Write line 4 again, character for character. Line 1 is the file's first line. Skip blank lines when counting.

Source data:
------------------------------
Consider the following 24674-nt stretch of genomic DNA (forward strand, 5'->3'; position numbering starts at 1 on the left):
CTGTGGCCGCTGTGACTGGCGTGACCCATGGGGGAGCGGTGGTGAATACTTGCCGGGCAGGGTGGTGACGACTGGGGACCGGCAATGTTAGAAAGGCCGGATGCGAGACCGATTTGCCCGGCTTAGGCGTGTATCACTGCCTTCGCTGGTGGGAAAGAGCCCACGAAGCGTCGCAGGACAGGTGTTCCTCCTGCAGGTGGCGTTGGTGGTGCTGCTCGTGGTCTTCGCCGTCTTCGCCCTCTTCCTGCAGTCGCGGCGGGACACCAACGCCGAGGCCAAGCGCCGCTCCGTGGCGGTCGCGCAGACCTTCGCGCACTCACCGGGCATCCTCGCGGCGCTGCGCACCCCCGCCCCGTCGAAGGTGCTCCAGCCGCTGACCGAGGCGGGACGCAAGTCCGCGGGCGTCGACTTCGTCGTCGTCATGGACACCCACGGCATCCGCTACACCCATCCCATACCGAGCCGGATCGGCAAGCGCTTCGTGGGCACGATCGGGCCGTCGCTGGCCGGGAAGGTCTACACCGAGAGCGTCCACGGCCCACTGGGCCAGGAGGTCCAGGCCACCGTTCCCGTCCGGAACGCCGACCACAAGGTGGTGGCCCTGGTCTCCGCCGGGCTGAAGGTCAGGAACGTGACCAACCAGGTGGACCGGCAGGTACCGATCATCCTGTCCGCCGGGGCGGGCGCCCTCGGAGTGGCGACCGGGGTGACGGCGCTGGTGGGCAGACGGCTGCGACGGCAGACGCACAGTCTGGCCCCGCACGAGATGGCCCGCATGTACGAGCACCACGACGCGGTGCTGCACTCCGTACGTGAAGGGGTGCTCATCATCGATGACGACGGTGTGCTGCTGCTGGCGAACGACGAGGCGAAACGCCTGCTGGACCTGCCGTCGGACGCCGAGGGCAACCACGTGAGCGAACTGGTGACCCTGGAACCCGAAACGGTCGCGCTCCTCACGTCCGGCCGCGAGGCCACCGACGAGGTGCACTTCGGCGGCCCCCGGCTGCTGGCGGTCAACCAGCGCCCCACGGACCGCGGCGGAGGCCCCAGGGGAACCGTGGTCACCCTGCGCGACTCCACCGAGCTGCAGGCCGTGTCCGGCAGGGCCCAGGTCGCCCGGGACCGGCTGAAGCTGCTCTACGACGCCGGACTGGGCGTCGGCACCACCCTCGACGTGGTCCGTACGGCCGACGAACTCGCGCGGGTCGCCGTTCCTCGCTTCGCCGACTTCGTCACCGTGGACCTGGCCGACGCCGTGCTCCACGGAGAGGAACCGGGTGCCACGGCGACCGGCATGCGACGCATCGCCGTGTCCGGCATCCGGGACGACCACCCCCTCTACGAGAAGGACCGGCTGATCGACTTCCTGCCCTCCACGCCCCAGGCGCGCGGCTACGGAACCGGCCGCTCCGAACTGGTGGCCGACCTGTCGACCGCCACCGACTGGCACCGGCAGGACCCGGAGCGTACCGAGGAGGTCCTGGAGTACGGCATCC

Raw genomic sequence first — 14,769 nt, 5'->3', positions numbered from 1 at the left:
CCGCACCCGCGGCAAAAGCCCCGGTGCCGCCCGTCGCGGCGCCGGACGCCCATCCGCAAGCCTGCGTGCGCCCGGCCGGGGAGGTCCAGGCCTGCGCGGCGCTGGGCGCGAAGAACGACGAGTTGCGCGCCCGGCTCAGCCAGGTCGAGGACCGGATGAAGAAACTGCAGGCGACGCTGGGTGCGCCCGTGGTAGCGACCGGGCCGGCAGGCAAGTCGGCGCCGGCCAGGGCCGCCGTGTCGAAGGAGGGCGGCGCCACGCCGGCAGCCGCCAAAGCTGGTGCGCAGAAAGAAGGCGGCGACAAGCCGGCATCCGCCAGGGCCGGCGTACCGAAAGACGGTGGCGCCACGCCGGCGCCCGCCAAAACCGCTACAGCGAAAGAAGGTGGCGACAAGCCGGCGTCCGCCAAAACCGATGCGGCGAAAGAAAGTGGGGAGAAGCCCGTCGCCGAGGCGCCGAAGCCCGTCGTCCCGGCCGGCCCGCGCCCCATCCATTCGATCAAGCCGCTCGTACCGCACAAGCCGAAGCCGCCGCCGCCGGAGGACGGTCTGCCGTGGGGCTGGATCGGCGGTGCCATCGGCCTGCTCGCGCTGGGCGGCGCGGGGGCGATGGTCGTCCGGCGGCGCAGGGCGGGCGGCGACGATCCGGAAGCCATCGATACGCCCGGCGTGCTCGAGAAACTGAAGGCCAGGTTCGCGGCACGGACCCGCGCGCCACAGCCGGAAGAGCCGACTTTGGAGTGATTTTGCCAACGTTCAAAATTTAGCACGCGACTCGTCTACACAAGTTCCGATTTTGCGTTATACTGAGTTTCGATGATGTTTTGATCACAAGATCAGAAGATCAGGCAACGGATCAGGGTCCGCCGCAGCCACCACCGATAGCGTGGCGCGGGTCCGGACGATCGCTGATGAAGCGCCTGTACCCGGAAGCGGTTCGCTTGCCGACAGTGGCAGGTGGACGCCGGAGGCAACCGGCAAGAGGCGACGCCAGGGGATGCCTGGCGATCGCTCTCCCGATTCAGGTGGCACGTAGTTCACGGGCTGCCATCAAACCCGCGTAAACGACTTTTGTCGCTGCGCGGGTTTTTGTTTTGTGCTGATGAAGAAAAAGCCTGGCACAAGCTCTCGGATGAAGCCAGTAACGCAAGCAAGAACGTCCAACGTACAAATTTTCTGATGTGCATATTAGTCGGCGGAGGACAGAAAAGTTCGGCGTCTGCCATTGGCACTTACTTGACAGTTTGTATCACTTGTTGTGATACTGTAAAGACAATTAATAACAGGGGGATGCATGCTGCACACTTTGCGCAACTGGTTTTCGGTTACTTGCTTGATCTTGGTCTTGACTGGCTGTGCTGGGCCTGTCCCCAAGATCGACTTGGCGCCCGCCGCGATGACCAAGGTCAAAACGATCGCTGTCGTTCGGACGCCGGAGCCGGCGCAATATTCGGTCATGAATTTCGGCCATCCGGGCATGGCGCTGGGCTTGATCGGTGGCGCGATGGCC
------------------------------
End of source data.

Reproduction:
CCGCACCCGCGGCAAAAGCCCCGGTGCCGCCCGTCGCGGCGCCGGACGCCCATCCGCAAGCCTGCGTGCGCCCGGCCGGGGAGGTCCAGGCCTGCGCGGCGCTGGGCGCGAAGAACGACGAGTTGCGCGCCCGGCTCAGCCAGGTCGAGGACCGGATGAAGAAACTGCAGGCGACGCTGGGTGCGCCCGTGGTAGCGACCGGGCCGGCAGGCAAGTCGGCGCCGGCCAGGGCCGCCGTGTCGAAGGAGGGCGGCGCCACGCCGGCAGCCGCCAAAGCTGGTGCGCAGAAAGAAGGCGGCGACAAGCCGGCATCCGCCAGGGCCGGCGTACCGAAAGACGGTGGCGCCACGCCGGCGCCCGCCAAAACCGCTACAGCGAAAGAAGGTGGCGACAAGCCGGCGTCCGCCAAAACCGATGCGGCGAAAGAAAGTGGGGAGAAGCCCGTCGCCGAGGCGCCGAAGCCCGTCGTCCCGGCCGGCCCGCGCCCCATCCATTCGATCAAGCCGCTCGTACCGCACAAGCCGAAGCCGCCGCCGCCGGAGGACGGTCTGCCGTGGGGCTGGATCGGCGGTGCCATCGGCCTGCTCGCGCTGGGCGGCGCGGGGGCGATGGTCGTCCGGCGGCGCAGGGCGGGCGGCGACGATCCGGAAGCCATCGATACGCCCGGCGTGCTCGAGAAACTGAAGGCCAGGTTCGCGGCACGGACCCGCGCGCCACAGCCGGAAGAGCCGACTTTGGAGTGATTTTGCCAACGTTCAAAATTTAGCACGCGACTCGTCTACACAAGTTCCGATTTTGCGTTATACTGAGTTTCGATGATGTTTTGATCACAAGATCAGAAGATCAGGCAACGGATCAGGGTCCGCCGCAGCCACCACCGATAGCGTGGCGCGGGTCCGGACGATCGCTGATGAAGCGCCTGTACCCGGAAGCGGTTCGCTTGCCGACAGTGGCAGGTGGACGCCGGAGGCAACCGGCAAGAGGCGACGCCAGGGGATGCCTGGCGATCGCTCTCCCGATTCAGGTGGCACGTAGTTCACGGGCTGCCATCAAACCCGCGTAAACGACTTTTGTCGCTGCGCGGGTTTTTGTTTTGTGCTGATGAAGAAAAAGCCTGGCACAAGCTCTCGGATGAAGCCAGTAACGCAAGCAAGAACGTCCAACGTACAAATTTTCTGATGTGCATATTAGTCGGCGGAGGACAGAAAAGTTCGGCGTCTGCCATTGGCACTTACTTGACAGTTTGTATCACTTGTTGTGATACTGTAAAGACAATTAATAACAGGGGGATGCATGCTGCACACTTTGCGCAACTGGTTTTCGGTTACTTGCTTGATCTTGGTCTTGACTGGCTGTGCTGGGCCTGTCCCCAAGATCGACTTGGCGCCCGCCGCGATGACCAAGGTCAAAACGATCGCTGTCGTTCGGACGCCGGAGCCGGCGCAATATTCGGTCATGAATTTCGGCCATCCGGGCATGGCGCTGGGCTTGATCGGTGGCGCGATGGCC